William and Penny and I were taking a walk. William said, "Wa! Wa!" (Watch! Watch!) I complied. Penny took off in the other direction. So I chased her down, plunked her in the stroller next to her brother, and resumed walking. It was about 30 seconds later that I realized William was no longer playing with my watch.
We searched the stroller, his clothes, her clothes. I went through my own pockets four times. We traced the path where I knew the watch must have fallen. I even called Peter to come and look with us. To no avail.
I felt sick to my stomach. It was the watch Peter gave me for Christmas last year. It cost a lot of money. It was stupid to let William play with something so valuable. Stupid to turn my attention away from him, even for that moment. Stupid.
I realized, over the course of the night, as I traced over the moment of loss again and again, that it wasn't really the watch I was upset about. I could buy another. Peter wasn't mad. It really wasn't that big of a deal. Honestly, what really upset me was that I had made a mistake.
A friend of mine wrote recently to say that her car had been stolen because she left the keys in the front seat. I responded by saying, "Actually, your car was stolen because someone violated your private property." She made a mistake in leaving the keys in the front seat. But she didn't cause the car to be stolen.
I made a mistake in entrusting my watch to a toddler, but I didn't cause the watch to be lost. And yet I hated myself for the mistake, nonetheless.
So what causes us to make mistakes? Is it human sinfulness? Will we someday, when God has begun the new heavens and the new earth, not make mistakes? Actually, I think making mistakes is not bad or wrong or immoral, in and of itself (which is not to say I could never make a mistake that was bad or wrong or immoral, just that giving William my watch wasn't one of those). I'm pretty sure Adam and Eve made mistakes in the garden, learned from God, learned from each other, grew, changed. Jesus may very well have made mistakes as he learned carpentry from Joseph. Making mistakes is a part of being human, of being limited.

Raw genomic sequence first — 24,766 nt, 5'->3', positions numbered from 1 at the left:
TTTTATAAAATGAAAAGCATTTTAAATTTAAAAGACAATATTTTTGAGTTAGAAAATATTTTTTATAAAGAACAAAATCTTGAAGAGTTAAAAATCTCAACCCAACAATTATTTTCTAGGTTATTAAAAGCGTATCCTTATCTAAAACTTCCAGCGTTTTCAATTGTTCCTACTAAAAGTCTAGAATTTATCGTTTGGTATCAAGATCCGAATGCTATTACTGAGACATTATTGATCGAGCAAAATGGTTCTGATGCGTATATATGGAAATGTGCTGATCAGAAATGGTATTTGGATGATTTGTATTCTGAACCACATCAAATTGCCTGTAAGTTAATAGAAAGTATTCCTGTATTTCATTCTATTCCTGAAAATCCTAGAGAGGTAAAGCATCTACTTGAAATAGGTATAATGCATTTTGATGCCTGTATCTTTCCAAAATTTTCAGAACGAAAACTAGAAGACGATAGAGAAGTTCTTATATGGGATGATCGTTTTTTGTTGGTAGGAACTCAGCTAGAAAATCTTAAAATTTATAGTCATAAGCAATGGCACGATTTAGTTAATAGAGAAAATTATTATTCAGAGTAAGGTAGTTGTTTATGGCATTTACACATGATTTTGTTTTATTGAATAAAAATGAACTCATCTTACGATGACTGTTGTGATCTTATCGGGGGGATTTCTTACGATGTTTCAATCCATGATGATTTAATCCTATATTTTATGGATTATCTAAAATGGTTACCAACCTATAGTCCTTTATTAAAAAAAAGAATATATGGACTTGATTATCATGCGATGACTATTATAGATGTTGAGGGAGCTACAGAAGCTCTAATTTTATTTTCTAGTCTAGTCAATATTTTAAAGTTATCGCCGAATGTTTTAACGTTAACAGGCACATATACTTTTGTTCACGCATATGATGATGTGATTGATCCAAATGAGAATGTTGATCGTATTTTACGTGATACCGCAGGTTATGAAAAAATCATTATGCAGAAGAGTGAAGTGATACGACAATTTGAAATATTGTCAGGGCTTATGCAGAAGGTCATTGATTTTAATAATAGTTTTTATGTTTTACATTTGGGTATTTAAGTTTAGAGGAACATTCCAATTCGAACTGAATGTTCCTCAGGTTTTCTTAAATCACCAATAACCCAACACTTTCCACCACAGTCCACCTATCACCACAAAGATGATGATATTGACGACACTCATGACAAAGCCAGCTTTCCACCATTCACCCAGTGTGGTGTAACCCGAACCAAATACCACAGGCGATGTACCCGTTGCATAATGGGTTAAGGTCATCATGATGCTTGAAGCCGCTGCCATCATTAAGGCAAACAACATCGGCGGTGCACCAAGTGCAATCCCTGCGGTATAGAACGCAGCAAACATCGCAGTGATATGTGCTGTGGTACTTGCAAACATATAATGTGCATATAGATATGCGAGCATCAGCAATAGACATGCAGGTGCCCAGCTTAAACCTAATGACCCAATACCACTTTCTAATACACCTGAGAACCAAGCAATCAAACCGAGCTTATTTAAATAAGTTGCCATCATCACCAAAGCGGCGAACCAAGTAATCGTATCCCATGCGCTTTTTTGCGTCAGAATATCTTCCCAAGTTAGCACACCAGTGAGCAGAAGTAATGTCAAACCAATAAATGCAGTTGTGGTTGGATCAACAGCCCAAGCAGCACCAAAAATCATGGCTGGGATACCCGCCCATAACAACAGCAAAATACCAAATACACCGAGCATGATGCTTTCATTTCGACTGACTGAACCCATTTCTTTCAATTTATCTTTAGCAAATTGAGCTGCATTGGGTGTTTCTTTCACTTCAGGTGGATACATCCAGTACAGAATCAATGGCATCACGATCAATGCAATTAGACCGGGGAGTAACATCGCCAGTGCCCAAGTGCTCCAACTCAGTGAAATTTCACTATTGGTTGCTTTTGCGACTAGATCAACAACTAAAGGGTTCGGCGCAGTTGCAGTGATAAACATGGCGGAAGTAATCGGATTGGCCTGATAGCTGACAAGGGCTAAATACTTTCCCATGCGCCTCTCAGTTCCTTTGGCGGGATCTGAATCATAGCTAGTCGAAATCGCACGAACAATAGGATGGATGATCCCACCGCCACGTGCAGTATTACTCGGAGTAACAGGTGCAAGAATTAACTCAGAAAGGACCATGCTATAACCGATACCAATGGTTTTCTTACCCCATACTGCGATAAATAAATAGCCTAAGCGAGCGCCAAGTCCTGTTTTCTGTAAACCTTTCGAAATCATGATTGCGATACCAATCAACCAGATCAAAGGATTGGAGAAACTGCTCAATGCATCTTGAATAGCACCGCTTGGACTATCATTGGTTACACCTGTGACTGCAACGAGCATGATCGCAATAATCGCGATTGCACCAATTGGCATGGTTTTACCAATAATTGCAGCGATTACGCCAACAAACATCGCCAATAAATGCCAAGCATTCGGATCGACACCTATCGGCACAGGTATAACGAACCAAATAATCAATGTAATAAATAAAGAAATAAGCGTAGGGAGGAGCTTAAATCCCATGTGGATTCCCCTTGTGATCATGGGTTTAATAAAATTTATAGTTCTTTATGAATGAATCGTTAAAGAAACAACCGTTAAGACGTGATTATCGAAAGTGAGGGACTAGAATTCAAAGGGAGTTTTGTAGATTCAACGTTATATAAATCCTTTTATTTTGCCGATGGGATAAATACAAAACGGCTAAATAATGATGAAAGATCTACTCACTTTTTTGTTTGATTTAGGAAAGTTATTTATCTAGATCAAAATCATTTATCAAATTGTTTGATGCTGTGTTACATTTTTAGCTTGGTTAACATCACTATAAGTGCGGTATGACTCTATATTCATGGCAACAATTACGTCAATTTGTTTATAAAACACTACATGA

So this morning, when I mistakenly cut William's hair way too short and Peter compared it to a traditional monk's do, and when I started to apologize and berate myself and think back through all the ways I could have avoided... I let it go. I made a mistake. Sorry, William. Your hair will grow back. I promise.
As it turned out, my watch was found and returned to me by a colleague the next day. Funny. I guess I just needed to learn something about who I am.